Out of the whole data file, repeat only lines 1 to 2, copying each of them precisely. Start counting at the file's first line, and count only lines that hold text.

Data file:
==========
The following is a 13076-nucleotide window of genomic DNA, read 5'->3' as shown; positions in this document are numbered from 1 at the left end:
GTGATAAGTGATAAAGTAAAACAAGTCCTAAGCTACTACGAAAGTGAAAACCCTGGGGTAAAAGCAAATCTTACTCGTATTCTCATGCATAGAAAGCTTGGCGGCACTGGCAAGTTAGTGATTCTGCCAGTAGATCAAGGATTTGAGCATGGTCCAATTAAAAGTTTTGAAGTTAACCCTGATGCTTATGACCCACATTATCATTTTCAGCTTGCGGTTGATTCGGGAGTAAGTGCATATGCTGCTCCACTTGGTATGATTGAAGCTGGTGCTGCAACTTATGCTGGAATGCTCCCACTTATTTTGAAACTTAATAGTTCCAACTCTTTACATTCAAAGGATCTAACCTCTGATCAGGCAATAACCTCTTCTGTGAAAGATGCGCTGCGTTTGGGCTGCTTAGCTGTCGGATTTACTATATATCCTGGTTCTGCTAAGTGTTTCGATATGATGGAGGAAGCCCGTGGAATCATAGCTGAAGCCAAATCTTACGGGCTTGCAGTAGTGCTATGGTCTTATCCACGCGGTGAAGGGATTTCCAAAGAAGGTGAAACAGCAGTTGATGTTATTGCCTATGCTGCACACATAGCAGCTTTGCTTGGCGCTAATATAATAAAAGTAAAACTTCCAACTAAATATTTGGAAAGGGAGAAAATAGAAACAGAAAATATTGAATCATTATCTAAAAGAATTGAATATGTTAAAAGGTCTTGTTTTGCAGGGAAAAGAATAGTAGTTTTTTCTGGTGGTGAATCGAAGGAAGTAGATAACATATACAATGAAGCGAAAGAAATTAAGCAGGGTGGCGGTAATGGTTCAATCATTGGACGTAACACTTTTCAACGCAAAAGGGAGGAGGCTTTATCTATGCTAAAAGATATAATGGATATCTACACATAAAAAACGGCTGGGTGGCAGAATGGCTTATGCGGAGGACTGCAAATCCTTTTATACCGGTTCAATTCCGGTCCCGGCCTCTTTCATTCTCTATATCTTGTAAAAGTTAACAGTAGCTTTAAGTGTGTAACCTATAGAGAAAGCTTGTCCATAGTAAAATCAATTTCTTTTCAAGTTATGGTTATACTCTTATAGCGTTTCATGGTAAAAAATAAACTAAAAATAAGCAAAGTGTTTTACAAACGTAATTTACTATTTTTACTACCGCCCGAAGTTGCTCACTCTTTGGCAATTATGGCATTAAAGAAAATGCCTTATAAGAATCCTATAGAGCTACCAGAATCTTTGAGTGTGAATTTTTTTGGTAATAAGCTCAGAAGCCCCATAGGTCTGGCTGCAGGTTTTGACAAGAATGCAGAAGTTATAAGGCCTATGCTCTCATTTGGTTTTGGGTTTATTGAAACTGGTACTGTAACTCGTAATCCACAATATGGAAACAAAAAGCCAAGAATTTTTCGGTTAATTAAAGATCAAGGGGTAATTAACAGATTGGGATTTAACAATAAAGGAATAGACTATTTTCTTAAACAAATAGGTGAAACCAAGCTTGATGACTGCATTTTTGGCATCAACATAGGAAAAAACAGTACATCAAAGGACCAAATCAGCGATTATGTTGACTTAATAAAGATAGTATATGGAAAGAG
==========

The following is a 13076-nucleotide window of genomic DNA, read 5'->3' as shown; positions in this document are numbered from 1 at the left end:
GTGATAAGTGATAAAGTAAAACAAGTCCTAAGCTACTACGAAAGTGAAAACCCTGGGGTAAAAGCAAATCTTACTCGTATTCTCATGCATAGAAAGCTTGGCGGCACTGGCAAGTTAGTGATTCTGCCAGTAGATCAAGGATTTGAGCATGGTCCAATTAAAAGTTTTGAAGTTAACCCTGATGCTTATGACCCACATTATCATTTTCAGCTTGCGGTTGATTCGGGAGTAAGTGCATATGCTGCTCCACTTGGTATGATTGAAGCTGGTGCTGCAACTTATGCTGGAATGCTCCCACTTATTTTGAAACTTAATAGTTCCAACTCTTTACATTCAAAGGATCTAACCTCTGATCAGGCAATAACCTCTTCTGTGAAAGATGCGCTGCGTTTGGGCTGCTTAGCTGTCGGATTTACTATATATCCTGGTTCTGCTAAGTGTTTCGATATGATGGAGGAAGCCCGTGGAATCATAGCTGAAGCCAAATCTTACGGGCTTGCAGTAGTGCTATGGTCTTATCCACGCGGTGAAGGGATTTCCAAAGAAGGTGAAACAGCAGTTGATGTTATTGCCTATGCTGCACACATAGCAGCTTTGCTTGGCGCTAATATAATAAAAGTAAAACTTCCAACTAAATATTTGGAAAGGGAGAAAATAGAAACAGAAAATATTGAATCATTATCTAAAAGAATTGAATATGTTAAAAGGTCTTGTTTTGCAGGGAAAAGAATAGTAGTTTTTTCTGGTGGTGAATCGAAGGAAGTAGATAACATATACAATGAAGCGAAAGAAATTAAGCAGGGTGGCGGTAATGGTTCAATCATTGGACGTAACACTTTTCAACGCAAAAGGGAGGAGGCTTTATCTATGCTAAAAGATATAATGGATATCTACACATAAAAAACGGCTGGGTGGCAGAATGGCTTATGCGGAGGACTGCAAATCCTTTTATACCGGTTCAATTCCGGTCCCGGCCTCTTTCATTCTCTATATCTTGTAAAAGTTAACAGTAGCTTTAAGTGTGTAACCTATAGAGAAAGCTTGTCCATAGTAAAATCAATTTCTTTTCAAGTTATGGTTATACTCTTATAGCGTTTCATGGTAAAAAATAAACTAAAAATAAGCAAAGTGTTTTACAAACGTAATTTACTATTTTTACTACCGCCCGAAGTTGCTCACTCTTTGGCAATTATGGCATTAAAGAAAATGCCTTATAAGAATCCTATAGAGCTACCAGAATCTTTGAGTGTGAATTTTTTTGGTAATAAGCTCAGAAGCCCCATAGGTCTGGCTGCAGGTTTTGACAAGAATGCAGAAGTTATAAGGCCTATGCTCTCATTTGGTTTTGGGTTTATTGAAACTGGTACTGTAACTCGTAATCCACAATATGGAAACAAAAAGCCAAGAATTTTTCGGTTAATTAAAGATCAAGGGGTAATTAACAGATTGGGATTTAACAATAAAGGAATAGACTATTTTCTTAAACAAATAGGTGAAACCAAGCTTGATGACTGCATTTTTGGCATCAACATAGGAAAAAACAGTACATCAAAGGACCAAATCAGCGATTATGTTGACTTAATAAAGATAGTATATGGAAAGAG